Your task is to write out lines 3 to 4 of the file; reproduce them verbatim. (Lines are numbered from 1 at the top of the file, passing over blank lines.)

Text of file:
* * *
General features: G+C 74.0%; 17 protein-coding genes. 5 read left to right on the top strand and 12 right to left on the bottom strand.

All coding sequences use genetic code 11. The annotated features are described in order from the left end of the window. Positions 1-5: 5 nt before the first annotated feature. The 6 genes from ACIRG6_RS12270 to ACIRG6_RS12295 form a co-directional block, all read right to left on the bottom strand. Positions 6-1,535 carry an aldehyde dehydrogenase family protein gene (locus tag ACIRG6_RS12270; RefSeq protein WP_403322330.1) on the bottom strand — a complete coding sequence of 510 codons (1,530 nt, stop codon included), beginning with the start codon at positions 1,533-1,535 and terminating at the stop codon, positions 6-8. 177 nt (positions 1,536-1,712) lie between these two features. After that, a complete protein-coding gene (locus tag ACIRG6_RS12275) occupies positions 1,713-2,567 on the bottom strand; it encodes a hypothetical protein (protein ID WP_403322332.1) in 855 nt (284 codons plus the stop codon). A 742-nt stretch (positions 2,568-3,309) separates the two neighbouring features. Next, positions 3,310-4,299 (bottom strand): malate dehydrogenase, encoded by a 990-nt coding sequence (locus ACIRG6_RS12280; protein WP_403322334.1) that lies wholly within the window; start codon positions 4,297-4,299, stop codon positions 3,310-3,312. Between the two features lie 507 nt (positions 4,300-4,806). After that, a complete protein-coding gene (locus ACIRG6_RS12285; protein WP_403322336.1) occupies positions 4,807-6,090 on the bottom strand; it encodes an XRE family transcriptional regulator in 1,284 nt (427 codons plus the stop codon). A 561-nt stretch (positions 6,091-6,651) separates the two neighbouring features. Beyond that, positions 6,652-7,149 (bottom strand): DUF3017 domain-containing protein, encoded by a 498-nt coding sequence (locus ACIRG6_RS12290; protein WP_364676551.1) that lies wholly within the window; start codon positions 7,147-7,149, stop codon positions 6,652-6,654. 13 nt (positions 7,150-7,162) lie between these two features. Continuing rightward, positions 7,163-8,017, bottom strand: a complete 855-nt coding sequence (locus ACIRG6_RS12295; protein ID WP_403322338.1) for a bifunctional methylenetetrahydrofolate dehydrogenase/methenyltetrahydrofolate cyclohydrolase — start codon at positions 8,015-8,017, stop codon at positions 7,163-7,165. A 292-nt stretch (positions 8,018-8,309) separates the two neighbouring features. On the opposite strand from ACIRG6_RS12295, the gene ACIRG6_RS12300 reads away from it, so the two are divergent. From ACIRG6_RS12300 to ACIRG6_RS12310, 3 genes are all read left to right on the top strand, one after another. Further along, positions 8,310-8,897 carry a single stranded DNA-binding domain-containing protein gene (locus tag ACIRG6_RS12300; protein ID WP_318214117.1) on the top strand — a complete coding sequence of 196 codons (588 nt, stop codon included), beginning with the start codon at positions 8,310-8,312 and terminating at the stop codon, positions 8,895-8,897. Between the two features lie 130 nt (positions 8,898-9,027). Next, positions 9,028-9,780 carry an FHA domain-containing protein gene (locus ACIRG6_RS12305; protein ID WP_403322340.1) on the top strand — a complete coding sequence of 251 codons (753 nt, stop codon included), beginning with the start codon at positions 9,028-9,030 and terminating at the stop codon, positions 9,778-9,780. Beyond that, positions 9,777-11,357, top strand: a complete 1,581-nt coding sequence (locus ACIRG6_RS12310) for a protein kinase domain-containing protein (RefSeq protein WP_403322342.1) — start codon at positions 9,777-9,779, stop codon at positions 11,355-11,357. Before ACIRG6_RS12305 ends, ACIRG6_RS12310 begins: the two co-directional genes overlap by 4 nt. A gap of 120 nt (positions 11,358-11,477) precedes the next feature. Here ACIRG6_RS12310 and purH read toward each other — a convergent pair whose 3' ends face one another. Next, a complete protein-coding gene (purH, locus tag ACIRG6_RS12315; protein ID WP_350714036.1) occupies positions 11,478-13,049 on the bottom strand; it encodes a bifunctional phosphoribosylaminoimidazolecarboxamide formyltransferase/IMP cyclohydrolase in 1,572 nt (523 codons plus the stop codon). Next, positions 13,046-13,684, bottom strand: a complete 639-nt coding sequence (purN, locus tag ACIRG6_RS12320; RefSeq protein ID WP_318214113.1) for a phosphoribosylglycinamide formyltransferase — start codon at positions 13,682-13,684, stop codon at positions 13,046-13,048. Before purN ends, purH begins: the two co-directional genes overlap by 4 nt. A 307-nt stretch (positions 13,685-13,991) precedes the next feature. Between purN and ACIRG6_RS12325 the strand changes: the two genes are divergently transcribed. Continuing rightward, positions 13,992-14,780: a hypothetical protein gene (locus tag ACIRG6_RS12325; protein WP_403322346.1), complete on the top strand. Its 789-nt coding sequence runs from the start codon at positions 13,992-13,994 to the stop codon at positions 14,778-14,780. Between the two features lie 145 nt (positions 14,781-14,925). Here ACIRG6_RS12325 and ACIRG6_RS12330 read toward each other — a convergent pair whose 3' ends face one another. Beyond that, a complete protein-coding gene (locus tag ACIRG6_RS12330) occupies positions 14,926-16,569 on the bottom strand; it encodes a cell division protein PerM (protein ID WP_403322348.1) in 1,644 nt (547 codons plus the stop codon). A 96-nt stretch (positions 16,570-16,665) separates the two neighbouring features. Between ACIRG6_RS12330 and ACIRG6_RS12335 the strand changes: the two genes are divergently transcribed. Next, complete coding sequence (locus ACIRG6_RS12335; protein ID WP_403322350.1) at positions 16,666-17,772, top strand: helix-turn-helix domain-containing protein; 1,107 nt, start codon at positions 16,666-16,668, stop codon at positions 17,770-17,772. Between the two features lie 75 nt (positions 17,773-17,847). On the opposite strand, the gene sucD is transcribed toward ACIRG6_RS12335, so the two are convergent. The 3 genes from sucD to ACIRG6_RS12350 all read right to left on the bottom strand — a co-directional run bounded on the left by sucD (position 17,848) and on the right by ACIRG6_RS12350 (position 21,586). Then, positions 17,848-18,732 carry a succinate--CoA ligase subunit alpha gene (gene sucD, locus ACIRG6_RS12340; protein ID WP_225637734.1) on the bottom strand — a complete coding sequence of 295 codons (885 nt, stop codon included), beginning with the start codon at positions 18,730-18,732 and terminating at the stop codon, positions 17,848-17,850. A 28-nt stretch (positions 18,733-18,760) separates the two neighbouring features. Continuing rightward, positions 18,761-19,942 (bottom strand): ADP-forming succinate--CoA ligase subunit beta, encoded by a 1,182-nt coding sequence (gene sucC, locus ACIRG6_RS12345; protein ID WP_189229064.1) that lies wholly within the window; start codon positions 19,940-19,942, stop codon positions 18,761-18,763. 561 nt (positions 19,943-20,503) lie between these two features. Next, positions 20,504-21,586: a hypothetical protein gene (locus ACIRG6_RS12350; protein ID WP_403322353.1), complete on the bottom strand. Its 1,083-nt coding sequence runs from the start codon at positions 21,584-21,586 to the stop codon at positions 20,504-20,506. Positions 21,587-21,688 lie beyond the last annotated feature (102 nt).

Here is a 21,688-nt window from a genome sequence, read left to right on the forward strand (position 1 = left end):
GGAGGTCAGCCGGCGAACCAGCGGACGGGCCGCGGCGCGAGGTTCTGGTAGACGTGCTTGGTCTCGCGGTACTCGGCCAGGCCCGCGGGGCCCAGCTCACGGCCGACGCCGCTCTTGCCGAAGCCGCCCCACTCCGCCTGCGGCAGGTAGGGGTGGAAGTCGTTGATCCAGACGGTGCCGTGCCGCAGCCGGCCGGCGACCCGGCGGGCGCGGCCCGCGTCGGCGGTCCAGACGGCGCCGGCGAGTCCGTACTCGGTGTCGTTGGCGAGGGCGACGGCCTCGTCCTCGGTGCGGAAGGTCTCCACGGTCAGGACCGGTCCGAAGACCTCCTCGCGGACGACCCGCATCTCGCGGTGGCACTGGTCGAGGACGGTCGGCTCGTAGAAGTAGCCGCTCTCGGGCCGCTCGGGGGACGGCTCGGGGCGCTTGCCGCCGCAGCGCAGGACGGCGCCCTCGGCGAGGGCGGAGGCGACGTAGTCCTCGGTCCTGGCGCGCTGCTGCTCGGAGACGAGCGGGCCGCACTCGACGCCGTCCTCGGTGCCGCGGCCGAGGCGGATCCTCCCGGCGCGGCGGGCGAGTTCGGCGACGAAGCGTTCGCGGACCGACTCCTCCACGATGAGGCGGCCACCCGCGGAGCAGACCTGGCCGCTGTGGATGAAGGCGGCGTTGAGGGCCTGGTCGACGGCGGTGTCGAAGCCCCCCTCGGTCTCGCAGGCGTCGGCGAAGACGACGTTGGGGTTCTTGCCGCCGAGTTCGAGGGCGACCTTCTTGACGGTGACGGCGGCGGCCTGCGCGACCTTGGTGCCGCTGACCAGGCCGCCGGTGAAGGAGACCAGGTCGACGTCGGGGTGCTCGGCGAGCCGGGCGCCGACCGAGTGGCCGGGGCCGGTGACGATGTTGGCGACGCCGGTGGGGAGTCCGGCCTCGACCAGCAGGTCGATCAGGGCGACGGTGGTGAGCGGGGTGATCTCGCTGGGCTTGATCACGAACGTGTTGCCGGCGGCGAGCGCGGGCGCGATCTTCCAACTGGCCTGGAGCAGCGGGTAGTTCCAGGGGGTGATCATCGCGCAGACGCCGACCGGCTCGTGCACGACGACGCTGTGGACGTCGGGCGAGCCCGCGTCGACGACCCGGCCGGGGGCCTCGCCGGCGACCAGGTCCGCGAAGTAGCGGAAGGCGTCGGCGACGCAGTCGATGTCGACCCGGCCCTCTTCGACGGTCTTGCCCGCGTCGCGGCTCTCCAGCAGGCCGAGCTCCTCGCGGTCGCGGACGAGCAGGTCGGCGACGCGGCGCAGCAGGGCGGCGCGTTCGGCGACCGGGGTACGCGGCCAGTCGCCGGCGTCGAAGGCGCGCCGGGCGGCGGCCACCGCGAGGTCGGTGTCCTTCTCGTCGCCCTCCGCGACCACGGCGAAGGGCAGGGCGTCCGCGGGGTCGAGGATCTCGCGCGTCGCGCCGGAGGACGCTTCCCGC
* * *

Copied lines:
Here is a 21,688-nt window from a genome sequence, read left to right on the forward strand (position 1 = left end):
GGAGGTCAGCCGGCGAACCAGCGGACGGGCCGCGGCGCGAGGTTCTGGTAGACGTGCTTGGTCTCGCGGTACTCGGCCAGGCCCGCGGGGCCCAGCTCACGGCCGACGCCGCTCTTGCCGAAGCCGCCCCACTCCGCCTGCGGCAGGTAGGGGTGGAAGTCGTTGATCCAGACGGTGCCGTGCCGCAGCCGGCCGGCGACCCGGCGGGCGCGGCCCGCGTCGGCGGTCCAGACGGCGCCGGCGAGTCCGTACTCGGTGTCGTTGGCGAGGGCGACGGCCTCGTCCTCGGTGCGGAAGGTCTCCACGGTCAGGACCGGTCCGAAGACCTCCTCGCGGACGACCCGCATCTCGCGGTGGCACTGGTCGAGGACGGTCGGCTCGTAGAAGTAGCCGCTCTCGGGCCGCTCGGGGGACGGCTCGGGGCGCTTGCCGCCGCAGCGCAGGACGGCGCCCTCGGCGAGGGCGGAGGCGACGTAGTCCTCGGTCCTGGCGCGCTGCTGCTCGGAGACGAGCGGGCCGCACTCGACGCCGTCCTCGGTGCCGCGGCCGAGGCGGATCCTCCCGGCGCGGCGGGCGAGTTCGGCGACGAAGCGTTCGCGGACCGACTCCTCCACGATGAGGCGGCCACCCGCGGAGCAGACCTGGCCGCTGTGGATGAAGGCGGCGTTGAGGGCCTGGTCGACGGCGGTGTCGAAGCCCCCCTCGGTCTCGCAGGCGTCGGCGAAGACGACGTTGGGGTTCTTGCCGCCGAGTTCGAGGGCGACCTTCTTGACGGTGACGGCGGCGGCCTGCGCGACCTTGGTGCCGCTGACCAGGCCGCCGGTGAAGGAGACCAGGTCGACGTCGGGGTGCTCGGCGAGCCGGGCGCCGACCGAGTGGCCGGGGCCGGTGACGATGTTGGCGACGCCGGTGGGGAGTCCGGCCTCGACCAGCAGGTCGATCAGGGCGACGGTGGTGAGCGGGGTGATCTCGCTGGGCTTGATCACGAACGTGTTGCCGGCGGCGAGCGCGGGCGCGATCTTCCAACTGGCCTGGAGCAGCGGGTAGTTCCAGGGGGTGATCATCGCGCAGACGCCGACCGGCTCGTGCACGACGACGCTGTGGACGTCGGGCGAGCCCGCGTCGACGACCCGGCCGGGGGCCTCGCCGGCGACCAGGTCCGCGAAGTAGCGGAAGGCGTCGGCGACGCAGTCGATGTCGACCCGGCCCTCTTCGACGGTCTTGCCCGCGTCGCGGCTCTCCAGCAGGCCGAGCTCCTCGCGGTCGCGGACGAGCAGGTCGGCGACGCGGCGCAGCAGGGCGGCGCGTTCGGCGACCGGGGTACGCGGCCAGTCGCCGGCGTCGAAGGCGCGCCGGGCGGCGGCCACCGCGAGGTCGGTGTCCTTCTCGTCGCCCTCCGCGACCACGGCGAAGGGCAGGGCGTCCGCGGGGTCGAGGATCTCGCGCGTCGCGCCGGAGGACGCTTCCCGC